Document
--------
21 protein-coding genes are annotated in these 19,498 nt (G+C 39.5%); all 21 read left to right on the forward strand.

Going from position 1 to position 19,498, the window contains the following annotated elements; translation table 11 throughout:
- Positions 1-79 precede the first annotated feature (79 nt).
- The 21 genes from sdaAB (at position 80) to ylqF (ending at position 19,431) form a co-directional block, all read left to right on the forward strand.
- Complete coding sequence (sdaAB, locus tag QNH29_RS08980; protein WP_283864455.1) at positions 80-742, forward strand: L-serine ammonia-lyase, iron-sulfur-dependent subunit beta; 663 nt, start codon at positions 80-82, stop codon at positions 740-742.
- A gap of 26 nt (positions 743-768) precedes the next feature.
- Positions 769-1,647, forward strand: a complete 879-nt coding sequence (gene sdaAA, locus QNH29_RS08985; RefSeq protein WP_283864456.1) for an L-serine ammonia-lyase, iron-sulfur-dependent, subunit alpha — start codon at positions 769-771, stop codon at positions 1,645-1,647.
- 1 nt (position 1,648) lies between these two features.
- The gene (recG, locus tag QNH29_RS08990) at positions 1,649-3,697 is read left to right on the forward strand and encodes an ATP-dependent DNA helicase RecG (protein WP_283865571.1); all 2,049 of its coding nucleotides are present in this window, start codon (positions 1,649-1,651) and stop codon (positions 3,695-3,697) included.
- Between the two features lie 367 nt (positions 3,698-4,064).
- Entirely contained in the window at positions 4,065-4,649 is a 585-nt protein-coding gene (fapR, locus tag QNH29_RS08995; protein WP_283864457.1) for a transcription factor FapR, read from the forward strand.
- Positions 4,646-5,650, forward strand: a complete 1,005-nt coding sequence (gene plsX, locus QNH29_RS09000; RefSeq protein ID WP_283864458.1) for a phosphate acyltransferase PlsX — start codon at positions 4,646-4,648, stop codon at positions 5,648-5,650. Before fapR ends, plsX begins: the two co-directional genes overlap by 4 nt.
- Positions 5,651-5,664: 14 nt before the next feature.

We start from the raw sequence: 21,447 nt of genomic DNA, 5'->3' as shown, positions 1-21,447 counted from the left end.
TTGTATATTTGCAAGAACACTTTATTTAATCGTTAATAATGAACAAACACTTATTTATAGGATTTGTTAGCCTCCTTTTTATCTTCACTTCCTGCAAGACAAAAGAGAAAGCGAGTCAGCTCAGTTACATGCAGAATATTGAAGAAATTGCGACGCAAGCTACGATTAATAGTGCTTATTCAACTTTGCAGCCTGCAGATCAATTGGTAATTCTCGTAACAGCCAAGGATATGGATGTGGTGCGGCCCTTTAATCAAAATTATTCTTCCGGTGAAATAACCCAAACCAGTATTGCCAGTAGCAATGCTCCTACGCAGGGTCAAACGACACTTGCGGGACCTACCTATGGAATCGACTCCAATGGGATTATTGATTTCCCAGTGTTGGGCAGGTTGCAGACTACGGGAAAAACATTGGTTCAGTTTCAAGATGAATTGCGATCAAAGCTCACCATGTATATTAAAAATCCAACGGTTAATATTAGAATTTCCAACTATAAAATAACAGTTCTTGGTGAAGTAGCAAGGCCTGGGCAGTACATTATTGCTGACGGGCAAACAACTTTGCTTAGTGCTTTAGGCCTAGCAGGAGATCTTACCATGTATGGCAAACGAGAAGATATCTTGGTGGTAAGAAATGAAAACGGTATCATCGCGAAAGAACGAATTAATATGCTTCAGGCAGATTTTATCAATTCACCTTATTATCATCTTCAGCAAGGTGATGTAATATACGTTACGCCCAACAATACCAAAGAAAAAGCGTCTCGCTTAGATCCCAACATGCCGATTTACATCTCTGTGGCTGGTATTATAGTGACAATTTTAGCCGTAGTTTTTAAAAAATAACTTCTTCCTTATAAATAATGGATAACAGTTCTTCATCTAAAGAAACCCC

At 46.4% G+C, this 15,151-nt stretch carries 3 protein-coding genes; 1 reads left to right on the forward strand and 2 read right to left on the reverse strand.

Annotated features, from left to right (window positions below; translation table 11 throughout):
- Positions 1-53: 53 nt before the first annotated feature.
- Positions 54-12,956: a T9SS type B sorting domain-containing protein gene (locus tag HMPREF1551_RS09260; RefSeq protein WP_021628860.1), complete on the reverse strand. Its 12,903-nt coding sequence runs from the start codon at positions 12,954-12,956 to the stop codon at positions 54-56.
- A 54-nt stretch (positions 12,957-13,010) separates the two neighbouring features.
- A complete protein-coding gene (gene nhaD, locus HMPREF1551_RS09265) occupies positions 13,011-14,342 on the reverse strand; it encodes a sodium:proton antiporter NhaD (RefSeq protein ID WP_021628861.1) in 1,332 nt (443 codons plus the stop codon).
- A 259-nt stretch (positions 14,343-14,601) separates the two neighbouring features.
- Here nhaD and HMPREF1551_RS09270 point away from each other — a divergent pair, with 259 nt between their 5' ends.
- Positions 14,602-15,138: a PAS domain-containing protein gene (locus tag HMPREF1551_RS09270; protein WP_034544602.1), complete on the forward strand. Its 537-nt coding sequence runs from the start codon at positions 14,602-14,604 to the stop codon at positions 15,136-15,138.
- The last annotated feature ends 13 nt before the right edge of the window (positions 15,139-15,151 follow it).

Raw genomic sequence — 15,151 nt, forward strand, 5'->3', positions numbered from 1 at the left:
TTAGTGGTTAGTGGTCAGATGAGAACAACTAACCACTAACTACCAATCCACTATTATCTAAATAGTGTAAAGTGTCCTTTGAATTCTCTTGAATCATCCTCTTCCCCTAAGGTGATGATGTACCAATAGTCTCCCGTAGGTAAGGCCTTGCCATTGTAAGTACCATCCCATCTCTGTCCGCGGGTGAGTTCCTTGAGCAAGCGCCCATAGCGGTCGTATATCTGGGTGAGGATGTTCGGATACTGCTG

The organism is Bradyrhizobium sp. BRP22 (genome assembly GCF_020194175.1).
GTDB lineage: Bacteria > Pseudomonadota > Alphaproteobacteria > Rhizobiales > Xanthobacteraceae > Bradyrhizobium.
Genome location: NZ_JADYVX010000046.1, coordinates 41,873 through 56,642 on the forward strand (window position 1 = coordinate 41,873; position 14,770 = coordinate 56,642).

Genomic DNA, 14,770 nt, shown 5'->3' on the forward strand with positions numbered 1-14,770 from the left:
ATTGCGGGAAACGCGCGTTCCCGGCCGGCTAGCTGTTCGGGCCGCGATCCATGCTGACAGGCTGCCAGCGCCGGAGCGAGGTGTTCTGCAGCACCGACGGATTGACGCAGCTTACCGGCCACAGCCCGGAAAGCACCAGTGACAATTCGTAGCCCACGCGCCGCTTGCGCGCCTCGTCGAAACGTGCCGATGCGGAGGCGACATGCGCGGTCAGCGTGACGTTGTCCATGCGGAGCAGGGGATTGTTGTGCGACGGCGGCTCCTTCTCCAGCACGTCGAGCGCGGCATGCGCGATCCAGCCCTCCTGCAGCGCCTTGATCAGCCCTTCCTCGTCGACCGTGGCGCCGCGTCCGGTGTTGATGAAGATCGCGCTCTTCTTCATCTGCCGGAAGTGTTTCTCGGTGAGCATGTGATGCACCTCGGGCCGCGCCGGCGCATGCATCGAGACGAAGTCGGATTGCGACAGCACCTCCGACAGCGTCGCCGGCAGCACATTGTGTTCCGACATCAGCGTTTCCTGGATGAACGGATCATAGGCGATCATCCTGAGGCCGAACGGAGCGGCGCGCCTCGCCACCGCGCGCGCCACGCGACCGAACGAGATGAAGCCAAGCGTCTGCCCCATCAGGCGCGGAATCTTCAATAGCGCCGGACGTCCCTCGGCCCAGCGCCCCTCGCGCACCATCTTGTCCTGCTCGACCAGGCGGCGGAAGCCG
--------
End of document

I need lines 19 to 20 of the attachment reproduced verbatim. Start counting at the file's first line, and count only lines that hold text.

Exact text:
- Positions 54-12,956: a T9SS type B sorting domain-containing protein gene (locus tag HMPREF1551_RS09260; RefSeq protein WP_021628860.1), complete on the reverse strand. Its 12,903-nt coding sequence runs from the start codon at positions 12,954-12,956 to the stop codon at positions 54-56.
- A 54-nt stretch (positions 12,957-13,010) separates the two neighbouring features.